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June 1, 2013

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  • How do you promote quality when quality doesn’t pay?

    When a study in the Journal of the American Medical Association (JAMA) reported in April that surgeries with complications lead to higher reimbursement from payers1 public and private alike the mainstream press jumped on it with headlines that seemed to implicate the medical profession with some sort of scam: By not doing the best job, they could make more money.
  • What makes for good care coordination?

    Ask a doctor if she thinks her hospital does a good job at care coordination or an administrator or board member and shed probably say yes. She might admit to room for improvement, but in all likelihood, she would think she and her peers do a good job taking care of patients in and out of the acute care setting.
  • What can you learn from your data?

    Just how many data points are collected for every patient every day in your hospital? It numbers in the thousands, and much of the information is never used. Imagine what you could do if you harnessed all the data you have at your fingertips.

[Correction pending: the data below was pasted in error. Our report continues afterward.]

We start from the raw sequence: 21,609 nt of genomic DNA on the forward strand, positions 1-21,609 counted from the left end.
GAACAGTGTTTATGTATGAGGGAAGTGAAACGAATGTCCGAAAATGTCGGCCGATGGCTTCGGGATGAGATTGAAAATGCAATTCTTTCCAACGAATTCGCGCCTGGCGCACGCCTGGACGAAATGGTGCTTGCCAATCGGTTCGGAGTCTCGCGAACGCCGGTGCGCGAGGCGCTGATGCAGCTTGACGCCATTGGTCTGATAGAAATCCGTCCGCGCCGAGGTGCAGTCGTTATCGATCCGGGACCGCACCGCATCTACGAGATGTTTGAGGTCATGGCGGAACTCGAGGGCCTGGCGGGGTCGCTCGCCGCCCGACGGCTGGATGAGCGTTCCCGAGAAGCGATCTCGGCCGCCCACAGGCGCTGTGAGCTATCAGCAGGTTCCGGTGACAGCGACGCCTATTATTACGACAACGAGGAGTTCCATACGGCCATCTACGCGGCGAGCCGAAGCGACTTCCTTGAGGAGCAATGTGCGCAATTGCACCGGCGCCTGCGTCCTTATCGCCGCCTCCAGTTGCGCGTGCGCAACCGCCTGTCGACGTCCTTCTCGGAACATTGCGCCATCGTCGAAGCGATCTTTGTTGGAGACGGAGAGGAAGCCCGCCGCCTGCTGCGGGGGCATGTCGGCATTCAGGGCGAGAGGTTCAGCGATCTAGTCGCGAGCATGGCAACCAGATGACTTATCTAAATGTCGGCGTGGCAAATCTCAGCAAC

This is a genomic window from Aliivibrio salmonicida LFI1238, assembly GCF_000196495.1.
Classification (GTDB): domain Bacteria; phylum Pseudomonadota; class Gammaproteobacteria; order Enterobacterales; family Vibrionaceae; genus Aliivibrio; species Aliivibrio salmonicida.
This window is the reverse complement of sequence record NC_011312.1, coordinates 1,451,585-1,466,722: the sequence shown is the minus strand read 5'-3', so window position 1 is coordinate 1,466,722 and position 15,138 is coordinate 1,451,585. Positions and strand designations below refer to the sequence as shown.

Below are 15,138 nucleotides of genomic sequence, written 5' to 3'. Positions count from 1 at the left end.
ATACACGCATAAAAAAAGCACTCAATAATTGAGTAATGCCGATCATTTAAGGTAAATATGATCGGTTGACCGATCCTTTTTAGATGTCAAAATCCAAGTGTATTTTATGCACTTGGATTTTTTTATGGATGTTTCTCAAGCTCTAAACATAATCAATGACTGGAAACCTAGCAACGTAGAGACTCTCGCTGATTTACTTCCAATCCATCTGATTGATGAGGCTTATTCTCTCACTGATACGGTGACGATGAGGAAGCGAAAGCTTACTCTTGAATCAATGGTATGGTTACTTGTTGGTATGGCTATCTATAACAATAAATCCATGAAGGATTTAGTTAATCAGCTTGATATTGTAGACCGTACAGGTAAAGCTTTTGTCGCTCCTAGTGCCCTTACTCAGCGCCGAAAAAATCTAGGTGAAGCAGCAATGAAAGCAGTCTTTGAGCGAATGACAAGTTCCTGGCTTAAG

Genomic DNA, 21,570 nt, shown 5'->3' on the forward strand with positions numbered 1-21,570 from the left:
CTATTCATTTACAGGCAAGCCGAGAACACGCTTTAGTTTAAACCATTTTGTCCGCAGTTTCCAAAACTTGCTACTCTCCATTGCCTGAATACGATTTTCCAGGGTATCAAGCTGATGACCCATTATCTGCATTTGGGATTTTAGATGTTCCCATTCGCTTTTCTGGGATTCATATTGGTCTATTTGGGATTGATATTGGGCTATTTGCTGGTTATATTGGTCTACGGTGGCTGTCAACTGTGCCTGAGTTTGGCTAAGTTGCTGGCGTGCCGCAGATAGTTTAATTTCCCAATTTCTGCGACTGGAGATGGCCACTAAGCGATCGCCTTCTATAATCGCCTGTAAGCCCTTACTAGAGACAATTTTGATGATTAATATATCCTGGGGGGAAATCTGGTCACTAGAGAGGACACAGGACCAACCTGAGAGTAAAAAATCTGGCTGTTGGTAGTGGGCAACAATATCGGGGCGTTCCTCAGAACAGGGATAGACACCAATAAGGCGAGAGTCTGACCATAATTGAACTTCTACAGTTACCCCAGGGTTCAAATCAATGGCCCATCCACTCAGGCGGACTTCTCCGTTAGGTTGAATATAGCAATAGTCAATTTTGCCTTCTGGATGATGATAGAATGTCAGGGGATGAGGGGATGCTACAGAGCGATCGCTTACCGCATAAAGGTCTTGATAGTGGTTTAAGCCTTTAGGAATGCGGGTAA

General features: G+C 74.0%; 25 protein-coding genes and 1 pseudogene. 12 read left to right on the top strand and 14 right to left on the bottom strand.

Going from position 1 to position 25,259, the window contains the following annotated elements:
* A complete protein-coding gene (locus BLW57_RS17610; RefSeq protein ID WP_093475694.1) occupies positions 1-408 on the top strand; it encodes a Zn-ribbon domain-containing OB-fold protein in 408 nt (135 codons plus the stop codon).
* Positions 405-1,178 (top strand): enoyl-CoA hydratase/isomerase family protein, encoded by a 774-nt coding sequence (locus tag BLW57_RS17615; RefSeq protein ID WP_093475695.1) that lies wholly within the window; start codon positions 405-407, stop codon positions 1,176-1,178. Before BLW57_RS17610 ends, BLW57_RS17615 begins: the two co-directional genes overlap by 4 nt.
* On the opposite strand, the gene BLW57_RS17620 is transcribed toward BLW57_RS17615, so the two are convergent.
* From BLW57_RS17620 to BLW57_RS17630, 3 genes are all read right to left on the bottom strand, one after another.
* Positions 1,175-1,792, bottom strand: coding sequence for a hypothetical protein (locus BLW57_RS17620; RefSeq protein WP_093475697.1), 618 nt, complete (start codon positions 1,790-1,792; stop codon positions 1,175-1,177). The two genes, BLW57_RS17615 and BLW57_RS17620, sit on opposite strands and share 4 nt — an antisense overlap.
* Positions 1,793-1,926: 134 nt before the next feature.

• Data bank merger: More reports likely

    The National Practitioner Data Bank (NPDB) and the Healthcare Integrity and Protection Data Bank (HIPDB) announced a merger in April that became effective last month.
  • AHRQ releases 10 best bets for safety

    A new report by the Agency for Healthcare Research and Quality (AHRQ) ticks off the top 10 patient safety strategies that providers and organizations can implement right now to positively impact patient care.
  • NCQA testing new way to measure quality

    The National Committee for Quality Assurance (NCQA) and the Robert Wood Johnson Foundation (RWJF) are evaluating a new measurement tool that they hope will be a better gauge of risk factors and focus on improving outcomes for heart disease and diabetes patients.
  • Checklist improves crisis management

    Surgical crisis simulations in three hospitals found that using a checklist rather than relying on memory alone leads to better adherence to critical processes of care.
  • Study looks at outcomes impact of errors

    Malpractice information from the National Practitioner Data Bank over 25 years has showed that most mistakes come from diagnostic errors, not surgical mistakes or medication errors, according to a study published in the British Medical Journals Quality and Safety journal1.
  • CMS issues 2014 Medicare IPPS proposal

    Late in April, the Centers for Medicare & Medicaid Services (CMS) released its proposed update to policies and payments for inpatient care in fiscal year 2014.